Weeds - Grass Weeds Information and Photo Gallery

Meadow brome

Weeds_mbrome.jpg (6229 bytes)

Appearance

Meadow brome (Bromus commutatus) is an annual or biannual grass. It grows to a height of around 40 - 120 cm. It is very loosely tufted and sometimes solitary. Mature plants have dense soft hairs on the sheaths. Leaves are greyish-green in colour. Individual blades are finely pointed and up to 25 cm long, flat and 3 - 7 mm wide. Panicles are loose, open and eventually drooping to one side. Compact flower spikelets are hairless and occur in early summer. The inflorescences are often used for decorative purposes.

Occurrence and spread

Meadow brome is widespread across the UK, most frequently found on moist lowland soils especially on cultivated land and in rough grassland. Seed is larger than barren brome and can remain viable for up to 10 years. It requies light and warmth to germinate.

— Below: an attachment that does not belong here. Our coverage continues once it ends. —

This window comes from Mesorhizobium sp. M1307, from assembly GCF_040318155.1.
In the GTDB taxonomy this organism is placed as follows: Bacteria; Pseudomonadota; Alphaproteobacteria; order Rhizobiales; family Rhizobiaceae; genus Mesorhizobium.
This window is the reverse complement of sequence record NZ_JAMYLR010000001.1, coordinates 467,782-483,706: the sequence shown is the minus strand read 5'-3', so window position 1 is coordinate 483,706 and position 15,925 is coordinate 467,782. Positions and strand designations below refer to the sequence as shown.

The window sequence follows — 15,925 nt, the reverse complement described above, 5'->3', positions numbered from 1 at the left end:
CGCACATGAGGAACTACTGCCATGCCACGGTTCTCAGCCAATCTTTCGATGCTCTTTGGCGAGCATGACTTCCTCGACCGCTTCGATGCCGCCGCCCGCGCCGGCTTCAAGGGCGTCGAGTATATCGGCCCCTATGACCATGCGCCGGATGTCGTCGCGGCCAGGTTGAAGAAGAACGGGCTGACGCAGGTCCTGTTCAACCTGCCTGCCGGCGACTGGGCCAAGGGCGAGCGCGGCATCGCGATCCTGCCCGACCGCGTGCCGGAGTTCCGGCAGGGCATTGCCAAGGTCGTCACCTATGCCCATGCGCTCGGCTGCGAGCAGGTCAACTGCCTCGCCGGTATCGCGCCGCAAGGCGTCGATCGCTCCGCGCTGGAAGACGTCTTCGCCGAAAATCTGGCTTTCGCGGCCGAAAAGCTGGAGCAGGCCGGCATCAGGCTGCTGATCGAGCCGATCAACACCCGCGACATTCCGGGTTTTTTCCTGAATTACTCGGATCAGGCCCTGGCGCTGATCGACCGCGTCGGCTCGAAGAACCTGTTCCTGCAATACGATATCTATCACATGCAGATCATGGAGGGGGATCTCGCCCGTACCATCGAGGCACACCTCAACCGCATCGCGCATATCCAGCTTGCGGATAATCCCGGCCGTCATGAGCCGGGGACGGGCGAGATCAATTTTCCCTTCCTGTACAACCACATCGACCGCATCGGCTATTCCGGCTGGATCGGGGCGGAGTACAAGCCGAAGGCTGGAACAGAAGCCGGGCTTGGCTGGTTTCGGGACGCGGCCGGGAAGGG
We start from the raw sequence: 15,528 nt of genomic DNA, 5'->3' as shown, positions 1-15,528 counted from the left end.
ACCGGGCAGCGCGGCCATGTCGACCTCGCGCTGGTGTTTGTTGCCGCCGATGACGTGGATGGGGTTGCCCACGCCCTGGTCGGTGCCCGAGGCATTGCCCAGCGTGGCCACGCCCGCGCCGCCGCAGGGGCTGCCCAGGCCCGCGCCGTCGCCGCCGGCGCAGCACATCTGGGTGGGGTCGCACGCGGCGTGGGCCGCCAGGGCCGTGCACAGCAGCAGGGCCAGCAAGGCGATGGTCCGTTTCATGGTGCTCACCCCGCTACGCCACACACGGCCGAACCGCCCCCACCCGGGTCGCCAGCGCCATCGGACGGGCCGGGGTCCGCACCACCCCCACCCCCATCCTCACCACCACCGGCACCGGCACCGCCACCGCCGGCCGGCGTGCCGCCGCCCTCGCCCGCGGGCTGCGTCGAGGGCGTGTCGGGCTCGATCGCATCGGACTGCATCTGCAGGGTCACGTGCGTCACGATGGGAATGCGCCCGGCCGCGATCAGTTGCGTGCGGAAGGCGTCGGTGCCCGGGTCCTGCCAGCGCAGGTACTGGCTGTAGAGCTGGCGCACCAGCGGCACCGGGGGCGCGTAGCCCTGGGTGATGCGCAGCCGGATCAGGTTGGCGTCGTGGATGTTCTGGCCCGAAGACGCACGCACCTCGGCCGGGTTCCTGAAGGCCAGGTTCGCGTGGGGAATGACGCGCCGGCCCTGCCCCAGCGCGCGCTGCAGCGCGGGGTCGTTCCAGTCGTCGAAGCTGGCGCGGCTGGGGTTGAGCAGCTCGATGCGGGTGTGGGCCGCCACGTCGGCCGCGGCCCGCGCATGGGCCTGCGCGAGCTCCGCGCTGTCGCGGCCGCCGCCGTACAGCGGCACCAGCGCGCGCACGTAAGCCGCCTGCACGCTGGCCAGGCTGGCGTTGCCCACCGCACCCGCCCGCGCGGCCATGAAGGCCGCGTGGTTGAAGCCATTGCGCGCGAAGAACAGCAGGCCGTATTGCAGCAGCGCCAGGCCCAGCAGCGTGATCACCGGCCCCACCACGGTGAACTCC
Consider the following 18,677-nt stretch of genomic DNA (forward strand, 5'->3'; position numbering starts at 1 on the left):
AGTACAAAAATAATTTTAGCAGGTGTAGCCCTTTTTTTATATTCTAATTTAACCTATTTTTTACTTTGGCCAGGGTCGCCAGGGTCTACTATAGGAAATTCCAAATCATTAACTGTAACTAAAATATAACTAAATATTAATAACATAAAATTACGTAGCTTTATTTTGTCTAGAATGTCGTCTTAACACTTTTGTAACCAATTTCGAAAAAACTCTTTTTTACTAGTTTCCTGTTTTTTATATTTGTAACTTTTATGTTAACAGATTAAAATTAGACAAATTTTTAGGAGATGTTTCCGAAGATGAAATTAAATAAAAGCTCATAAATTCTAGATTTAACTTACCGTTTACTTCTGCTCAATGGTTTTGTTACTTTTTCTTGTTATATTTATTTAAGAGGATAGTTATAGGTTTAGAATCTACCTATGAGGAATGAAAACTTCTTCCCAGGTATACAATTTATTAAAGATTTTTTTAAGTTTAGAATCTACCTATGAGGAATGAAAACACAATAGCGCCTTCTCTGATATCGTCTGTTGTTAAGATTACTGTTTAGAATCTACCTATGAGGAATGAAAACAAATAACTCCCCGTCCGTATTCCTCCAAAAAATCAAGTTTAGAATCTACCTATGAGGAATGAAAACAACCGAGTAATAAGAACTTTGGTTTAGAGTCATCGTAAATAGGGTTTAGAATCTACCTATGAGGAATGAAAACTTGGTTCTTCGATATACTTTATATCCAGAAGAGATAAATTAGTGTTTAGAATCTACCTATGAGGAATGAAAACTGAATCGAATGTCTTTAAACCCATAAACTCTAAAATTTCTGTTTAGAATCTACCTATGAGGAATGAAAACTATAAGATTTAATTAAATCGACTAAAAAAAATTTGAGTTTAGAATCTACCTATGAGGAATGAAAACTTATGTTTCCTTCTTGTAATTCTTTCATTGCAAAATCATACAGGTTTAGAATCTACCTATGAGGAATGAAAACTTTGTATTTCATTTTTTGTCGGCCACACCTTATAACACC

Control and management

Control can be achieved by a variety of herbicides.

Control can be achieved by a variety of herbicides. For example propoxycarbazone-sodium (e.g. Attribute) , an ALS-inhibiting herbicide, is useful for the control of most bromes and will also help with the management of other grass weeds such as couchloose silky bent, black-grass, wild-oats and onion couch. Economic control threshold is approximately 2 plant every 1 square metre. Seek advice from your BASIS qualified adviser.

 

ADLib logo Content provided by the Agricultural Document Library
© University of Hertfordshire, 2011